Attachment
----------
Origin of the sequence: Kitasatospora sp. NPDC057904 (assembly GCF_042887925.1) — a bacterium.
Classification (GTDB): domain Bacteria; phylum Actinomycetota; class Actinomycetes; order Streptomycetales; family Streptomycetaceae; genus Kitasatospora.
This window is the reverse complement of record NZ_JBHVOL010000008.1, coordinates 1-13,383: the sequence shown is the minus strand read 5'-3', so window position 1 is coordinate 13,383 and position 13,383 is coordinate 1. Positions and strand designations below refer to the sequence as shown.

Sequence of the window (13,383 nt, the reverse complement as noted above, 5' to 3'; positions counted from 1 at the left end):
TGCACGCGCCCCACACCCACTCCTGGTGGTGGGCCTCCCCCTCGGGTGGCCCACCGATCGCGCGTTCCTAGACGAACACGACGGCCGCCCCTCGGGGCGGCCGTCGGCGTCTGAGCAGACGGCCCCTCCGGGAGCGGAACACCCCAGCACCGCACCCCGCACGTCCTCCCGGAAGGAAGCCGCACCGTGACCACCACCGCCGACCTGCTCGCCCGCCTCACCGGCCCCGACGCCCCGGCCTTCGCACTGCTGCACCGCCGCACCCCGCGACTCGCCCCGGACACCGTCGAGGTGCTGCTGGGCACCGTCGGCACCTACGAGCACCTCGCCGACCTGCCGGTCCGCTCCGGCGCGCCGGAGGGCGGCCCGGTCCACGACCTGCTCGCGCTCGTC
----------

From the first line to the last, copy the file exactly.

Origin of the sequence: Kitasatospora sp. NPDC057904 (assembly GCF_042887925.1) — a bacterium.
Classification (GTDB): domain Bacteria; phylum Actinomycetota; class Actinomycetes; order Streptomycetales; family Streptomycetaceae; genus Kitasatospora.
This window is the reverse complement of record NZ_JBHVOL010000008.1, coordinates 1-13,383: the sequence shown is the minus strand read 5'-3', so window position 1 is coordinate 13,383 and position 13,383 is coordinate 1. Positions and strand designations below refer to the sequence as shown.

Sequence of the window (13,383 nt, the reverse complement as noted above, 5' to 3'; positions counted from 1 at the left end):
TGCACGCGCCCCACACCCACTCCTGGTGGTGGGCCTCCCCCTCGGGTGGCCCACCGATCGCGCGTTCCTAGACGAACACGACGGCCGCCCCTCGGGGCGGCCGTCGGCGTCTGAGCAGACGGCCCCTCCGGGAGCGGAACACCCCAGCACCGCACCCCGCACGTCCTCCCGGAAGGAAGCCGCACCGTGACCACCACCGCCGACCTGCTCGCCCGCCTCACCGGCCCCGACGCCCCGGCCTTCGCACTGCTGCACCGCCGCACCCCGCGACTCGCCCCGGACACCGTCGAGGTGCTGCTGGGCACCGTCGGCACCTACGAGCACCTCGCCGACCTGCCGGTCCGCTCCGGCGCGCCGGAGGGCGGCCCGGTCCACGACCTGCTCGCGCTCGTC